How Base64 Encoding Works

Base64 protects binary data against corruption in ASCII-only transfers

Base64 encoding is a process of converting binary data to an ASCII string format by converting that binary data into a 6-bit character representation. The Base64 method of encoding is used when binary data, such as images or video, is transmitted over systems that are designed to transmit data in a plain-text (ASCII) format.

Why Is Base64 Encoding Used?

The need for Base64 encoding comes from the problems that occur when media is transmitted in raw binary format to text-based systems.

Since text-based systems (like email) interpret binary data as a wide range of characters, including special command characters, much of the binary data that is transmitted to transfer media is misinterpreted by those systems and lost or corrupted in the transmission process.

Man looking at computer code on screen
Wutthichai Luemuang / EyeEm / Getty Images

One method of encoding this kind of binary data in a way that avoids such transmission problems is to send it as plain ASCII text in Base64 encoded format. This is one of the techniques employed by the MIME standard to send data other than plain text.

Many programming languages, such as PHP and Javascript, include Base64 encoding and decoding functions in order to interpret data transmitted using Base64 encoding.

Base64 Encoding Logic

Base64 encoding breaks binary data into 6-bit segments of 3 full bytes and represents those as printable characters in ASCII standard. It does that in essentially two steps.

The first step is to break the binary string down into 6-bit blocks. Base64 only uses 6 bits (corresponding to 2^6 = 64 characters) to ensure encoded data is printable and humanly readable. None of the special characters available in ASCII are used.

The 64 characters (hence the name Base64) are 10 digits, 26 lowercase characters, 26 uppercase characters as well as the Plus sign (+) and the Forward Slash (/). There is also a 65th character known as a pad, which is the Equal sign (=). This character is used when the last segment of binary data doesn't contain a full 6 bits.

Base64 Encoding Example

For example, take three ASCII numbers 155, 162, and 233. These three numbers constitute a binary stream of 100110111010001011101001. A binary file, like an image, contains a binary stream running for tens or hundreds of thousands of zeroes and ones.

A Base64 encoder starts by chunking the binary stream into groupings of six characters: 100110 111010 001011 101001. Each of these groupings translates into the numbers 38, 58, 11, and 41.

A six-character binary stream converts between binary (or base-2) to decimal (base-10) characters by squaring each value represented by a 1 in the binary sequence with its positional square. Starting from the right and moving left, and starting with zero, the values in the binary stream represent 2^0, then 2^1, then 2^2, then 2^3, then 2^4, then 2^5.

Here's another way to look at it. Starting from the left, each position is worth 1, 2, 4, 8, 16, and 32. If the binary number has a 1 in the slot, you add that value; if it has a 0 in the slot, you don't. The binary string 100110 converts to the decimal number 38: 0*2^01 + 1*2^1 + 1*2^2 + 0*2^3 + 0*2^4 + 1*2^5 = 0+2+4+0+0+32.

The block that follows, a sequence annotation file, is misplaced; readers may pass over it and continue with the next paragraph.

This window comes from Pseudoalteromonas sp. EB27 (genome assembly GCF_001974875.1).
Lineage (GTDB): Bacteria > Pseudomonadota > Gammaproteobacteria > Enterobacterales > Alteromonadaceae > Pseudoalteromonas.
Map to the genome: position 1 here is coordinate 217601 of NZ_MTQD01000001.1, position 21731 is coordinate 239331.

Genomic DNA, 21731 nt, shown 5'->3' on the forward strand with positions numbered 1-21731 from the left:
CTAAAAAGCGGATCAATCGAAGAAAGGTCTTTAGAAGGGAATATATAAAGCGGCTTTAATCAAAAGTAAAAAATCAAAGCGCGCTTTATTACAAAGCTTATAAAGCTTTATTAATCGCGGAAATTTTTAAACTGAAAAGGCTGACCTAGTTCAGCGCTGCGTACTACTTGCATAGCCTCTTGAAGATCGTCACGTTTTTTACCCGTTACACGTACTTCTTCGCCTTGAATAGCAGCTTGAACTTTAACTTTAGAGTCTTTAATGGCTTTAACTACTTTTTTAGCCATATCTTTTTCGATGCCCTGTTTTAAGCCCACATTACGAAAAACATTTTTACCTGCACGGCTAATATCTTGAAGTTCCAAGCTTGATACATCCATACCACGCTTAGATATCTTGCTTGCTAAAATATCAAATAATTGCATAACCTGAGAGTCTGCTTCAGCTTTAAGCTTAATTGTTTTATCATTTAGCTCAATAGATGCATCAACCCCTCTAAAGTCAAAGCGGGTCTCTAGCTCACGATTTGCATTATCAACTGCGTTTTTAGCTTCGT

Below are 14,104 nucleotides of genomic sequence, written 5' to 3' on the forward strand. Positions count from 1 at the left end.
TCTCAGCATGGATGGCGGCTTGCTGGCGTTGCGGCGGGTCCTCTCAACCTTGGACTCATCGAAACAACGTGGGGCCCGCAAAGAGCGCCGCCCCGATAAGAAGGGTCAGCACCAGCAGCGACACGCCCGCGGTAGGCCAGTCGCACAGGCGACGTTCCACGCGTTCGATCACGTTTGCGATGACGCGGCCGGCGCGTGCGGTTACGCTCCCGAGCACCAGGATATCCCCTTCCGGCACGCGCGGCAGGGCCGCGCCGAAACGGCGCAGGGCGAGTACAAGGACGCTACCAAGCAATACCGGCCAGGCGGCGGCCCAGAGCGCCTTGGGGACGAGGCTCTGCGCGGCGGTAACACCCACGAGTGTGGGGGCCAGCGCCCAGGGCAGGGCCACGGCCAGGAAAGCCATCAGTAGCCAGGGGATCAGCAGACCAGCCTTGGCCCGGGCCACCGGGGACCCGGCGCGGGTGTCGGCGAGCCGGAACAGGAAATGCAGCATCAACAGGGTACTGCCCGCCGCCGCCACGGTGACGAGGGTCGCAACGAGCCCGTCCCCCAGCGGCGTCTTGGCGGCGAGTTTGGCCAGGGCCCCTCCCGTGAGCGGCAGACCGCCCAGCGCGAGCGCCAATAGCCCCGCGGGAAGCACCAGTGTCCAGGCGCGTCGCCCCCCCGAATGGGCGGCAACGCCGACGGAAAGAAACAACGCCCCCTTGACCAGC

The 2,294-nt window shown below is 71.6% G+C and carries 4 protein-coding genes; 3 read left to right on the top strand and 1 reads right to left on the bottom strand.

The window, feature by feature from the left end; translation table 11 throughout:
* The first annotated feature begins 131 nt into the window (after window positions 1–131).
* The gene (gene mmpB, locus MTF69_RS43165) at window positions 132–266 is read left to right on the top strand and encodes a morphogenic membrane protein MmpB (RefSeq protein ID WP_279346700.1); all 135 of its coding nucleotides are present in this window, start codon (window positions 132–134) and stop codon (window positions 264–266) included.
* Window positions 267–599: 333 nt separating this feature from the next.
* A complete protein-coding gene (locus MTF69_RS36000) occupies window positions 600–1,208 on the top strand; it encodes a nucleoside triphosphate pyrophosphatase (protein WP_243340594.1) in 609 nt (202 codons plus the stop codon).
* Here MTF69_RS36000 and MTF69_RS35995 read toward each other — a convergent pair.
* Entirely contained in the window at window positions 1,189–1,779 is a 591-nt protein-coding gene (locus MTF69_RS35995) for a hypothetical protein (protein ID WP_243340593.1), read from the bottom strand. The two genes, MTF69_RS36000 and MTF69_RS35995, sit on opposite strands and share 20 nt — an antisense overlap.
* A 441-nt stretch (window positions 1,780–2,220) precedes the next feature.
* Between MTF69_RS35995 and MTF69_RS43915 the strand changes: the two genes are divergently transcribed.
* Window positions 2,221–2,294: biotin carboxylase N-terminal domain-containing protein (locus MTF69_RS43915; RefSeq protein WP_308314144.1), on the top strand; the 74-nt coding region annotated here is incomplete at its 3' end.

Base64 encoding takes this binary string and breaks it down into the 6-bit values 38, 58, 11 and 41.

Finally, these numbers are converted to ASCII characters using the Base64 encoding table. The 6-bit values of this example translate to the ASCII sequence m6Lp.

Using the Base64 conversion table:

  • 38 is m
  • 58 is 6
  • 11 is L
  • 41 is p

This two-step process is applied to the entire binary string that's encoded.

To ensure the encoded data can be properly printed and does not exceed any mail server's line length limit, newline characters are inserted to keep line lengths below 76 characters. The newline characters are encoded like all other data.

The entire purpose of Base64 encoding, from adding padding to preserve 3-byte binary segments to converting binary to text using the Base64 table, is to preserve the integrity of the transmitted binary information.

Base64 Encoding Table

The following table translates all 64 characters used in Base64 encoding.

Base64 Encoding Table
Value Char   Value Char   Value Char   Value Char
0 A   16 Q   32 g   48 w
1 B   17 R   33 h   49 x
2 C   18 S   34 i   50 y
3 D   19 T   35 j   51 z
4 E   20 U   36 k   52 0
5 F   21 V   37 l   53 1
6 G   22 W   38 m   54 2
7 H   23 X   39 n   55 3
8 I   24 Y   40 o   56 4
9 J   25 Z   41 p   57 5
10 K   26 a   42 q   58 6
11 L   27 b   43 r   59 7
12 M   28 c   44 s   60 8
13 N   29 d   45 t   61 9
14 O   30 e   46 u   62 +
15 P   31 f   47 v   63 /

Solving the Endgame

At the end of the encoding process, there might be a problem. If the size of the original data in bytes is a multiple of three, everything works fine. If it is not, there may be empty bytes. For proper encoding, exactly 3-bytes of binary data is needed.

The solution is to append enough bytes with a value of 0 to create a 3-byte group. Two such values are appended if the data needs one extra byte of data, one is appended for two extra bytes.

Of course, these artificial trailing '0's cannot be encoded using the encoding table below. They must be represented by a 65th character. The Base64 padding character is the Equal sign (=) and is placed at the end of encoded data.

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